.Surely you’ve discovered that the figure below is clipped from a pentagon. Right? Yeh! let us focus within the border drawn with a crayon, that is, within triangle DAB. How many isosceles are there within it? (For the moment, ignore the smaller pentagram A’C’E’B’D’ and all the triangle formed by their intersections.) Let’s count it!…

# Geometry

Geometry is the brain gymnastic.

### Geometry, Junior Math (Gr 6 - 9), Math BASICS

# Protected: Regular Polygons and Perfect Circles – Defs & Principles

There is no excerpt because this is a protected post.

### Geometry, Math BASICS, Numbers

# Protected: The (3-4-5) Pattern for Pythagorean Triplets

There is no excerpt because this is a protected post.

### Geometry, Math BASICS, Numbers

# π Ideas (1) a Fun Way of Finding the π Value

#### This describes a fun way to find the π value.

It does not use any area calculation. Not even directly apply the Pythagorean Theorem. Basically it uses *the radius* as a *unit* to measure *the circumference* along the circle. But how can you measure a curve using a line segment, without getting into tech difficulties? There’s simple yet smart solutions. Read on, you can find that out!

### Geometry, Glossary

# Def: Diagonal of a Polygon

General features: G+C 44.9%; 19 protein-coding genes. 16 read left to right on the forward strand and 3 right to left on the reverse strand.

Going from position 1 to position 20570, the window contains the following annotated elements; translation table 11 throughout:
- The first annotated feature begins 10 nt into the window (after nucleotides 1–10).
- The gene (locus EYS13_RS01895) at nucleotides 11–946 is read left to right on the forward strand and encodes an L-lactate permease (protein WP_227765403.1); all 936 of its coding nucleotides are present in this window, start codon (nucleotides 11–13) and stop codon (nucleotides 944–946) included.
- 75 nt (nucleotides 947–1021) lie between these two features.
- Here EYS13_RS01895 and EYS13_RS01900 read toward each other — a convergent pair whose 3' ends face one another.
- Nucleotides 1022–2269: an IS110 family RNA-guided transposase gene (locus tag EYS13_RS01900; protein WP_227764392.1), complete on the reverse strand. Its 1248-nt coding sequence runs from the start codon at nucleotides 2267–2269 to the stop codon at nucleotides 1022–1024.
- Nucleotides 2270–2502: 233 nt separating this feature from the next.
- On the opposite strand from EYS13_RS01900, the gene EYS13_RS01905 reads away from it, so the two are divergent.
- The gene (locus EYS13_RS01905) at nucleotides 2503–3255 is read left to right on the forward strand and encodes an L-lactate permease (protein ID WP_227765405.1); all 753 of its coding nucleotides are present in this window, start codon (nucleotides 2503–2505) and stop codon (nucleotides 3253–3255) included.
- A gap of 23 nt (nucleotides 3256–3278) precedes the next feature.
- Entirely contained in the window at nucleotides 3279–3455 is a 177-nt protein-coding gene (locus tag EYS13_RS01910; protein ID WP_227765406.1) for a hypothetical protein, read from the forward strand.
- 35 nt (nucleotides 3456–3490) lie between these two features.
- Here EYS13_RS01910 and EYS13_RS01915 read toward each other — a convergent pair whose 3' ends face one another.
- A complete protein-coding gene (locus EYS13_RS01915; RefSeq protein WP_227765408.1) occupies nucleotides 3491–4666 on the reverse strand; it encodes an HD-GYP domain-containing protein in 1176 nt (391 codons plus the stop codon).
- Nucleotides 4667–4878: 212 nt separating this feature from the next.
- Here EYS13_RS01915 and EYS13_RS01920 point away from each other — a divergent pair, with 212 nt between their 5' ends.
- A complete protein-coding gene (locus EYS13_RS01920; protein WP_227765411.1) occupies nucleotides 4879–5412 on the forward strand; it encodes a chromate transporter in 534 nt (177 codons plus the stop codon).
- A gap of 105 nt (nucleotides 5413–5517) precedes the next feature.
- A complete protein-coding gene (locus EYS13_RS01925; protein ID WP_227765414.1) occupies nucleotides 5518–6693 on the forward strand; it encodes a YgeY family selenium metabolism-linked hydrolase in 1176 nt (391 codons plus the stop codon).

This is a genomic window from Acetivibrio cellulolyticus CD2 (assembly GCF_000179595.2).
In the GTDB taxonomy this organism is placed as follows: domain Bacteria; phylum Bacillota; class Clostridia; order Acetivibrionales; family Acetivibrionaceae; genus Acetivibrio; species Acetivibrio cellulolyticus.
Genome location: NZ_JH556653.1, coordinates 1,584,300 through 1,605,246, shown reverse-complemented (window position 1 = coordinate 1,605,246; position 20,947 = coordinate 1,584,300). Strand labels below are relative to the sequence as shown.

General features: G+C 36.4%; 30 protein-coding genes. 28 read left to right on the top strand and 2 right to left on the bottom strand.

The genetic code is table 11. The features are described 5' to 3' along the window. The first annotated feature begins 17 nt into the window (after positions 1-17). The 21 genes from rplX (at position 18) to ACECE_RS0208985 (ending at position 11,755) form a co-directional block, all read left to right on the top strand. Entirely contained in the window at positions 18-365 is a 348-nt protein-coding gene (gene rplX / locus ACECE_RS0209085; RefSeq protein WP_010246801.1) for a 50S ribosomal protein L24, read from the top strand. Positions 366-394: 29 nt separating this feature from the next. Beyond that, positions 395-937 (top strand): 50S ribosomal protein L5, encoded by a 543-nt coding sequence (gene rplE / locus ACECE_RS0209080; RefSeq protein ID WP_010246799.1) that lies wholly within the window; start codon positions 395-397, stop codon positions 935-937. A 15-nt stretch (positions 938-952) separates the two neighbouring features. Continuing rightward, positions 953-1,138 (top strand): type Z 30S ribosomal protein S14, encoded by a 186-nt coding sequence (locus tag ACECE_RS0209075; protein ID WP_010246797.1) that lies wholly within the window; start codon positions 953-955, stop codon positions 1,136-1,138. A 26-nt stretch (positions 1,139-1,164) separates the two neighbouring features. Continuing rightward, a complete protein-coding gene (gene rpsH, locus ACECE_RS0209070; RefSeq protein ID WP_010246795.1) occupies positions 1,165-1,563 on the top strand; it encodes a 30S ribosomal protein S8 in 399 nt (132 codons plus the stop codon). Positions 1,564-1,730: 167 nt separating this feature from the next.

A diagonal is any segment that joins two vertices that are not adjacent to (next to) each other.

### Geometry, High School Math, Methods of Learning

# Protected: Circular Geometry and Thales’ Theorem

There is no excerpt because this is a protected post.

### Geometry, Math for Early Age /Elementary (G5 under)

# The symbol π — where does it come from?

Counting from the first relevant use, the symbol π has already had a history of more than 360 years!

Do you know who has used it first and who has made it popular?

### Geometry

# Length of Hypotenuse (3) and PT — the Pythagorean Theorem

This is the conclusion part on calculate the hypotenuse. We come to Pythagorean Theorem through own our effort!

### Geometry

# Hypotenuse of a Right Triangle — by Area Approach (2)

Continuing from Part one of this article. We look at the hypotenuse when the two legs are in 1:2.

### Geometry

# Ribbon Square is Fun

Have you ever tried to use ribbons crossing each other to enclose a square? And do it in a rectangle “something”, like a pool in fitness center?

Some questions are: What is the largest ‘ribbon square’ you can make? And the smallest? How many altogether?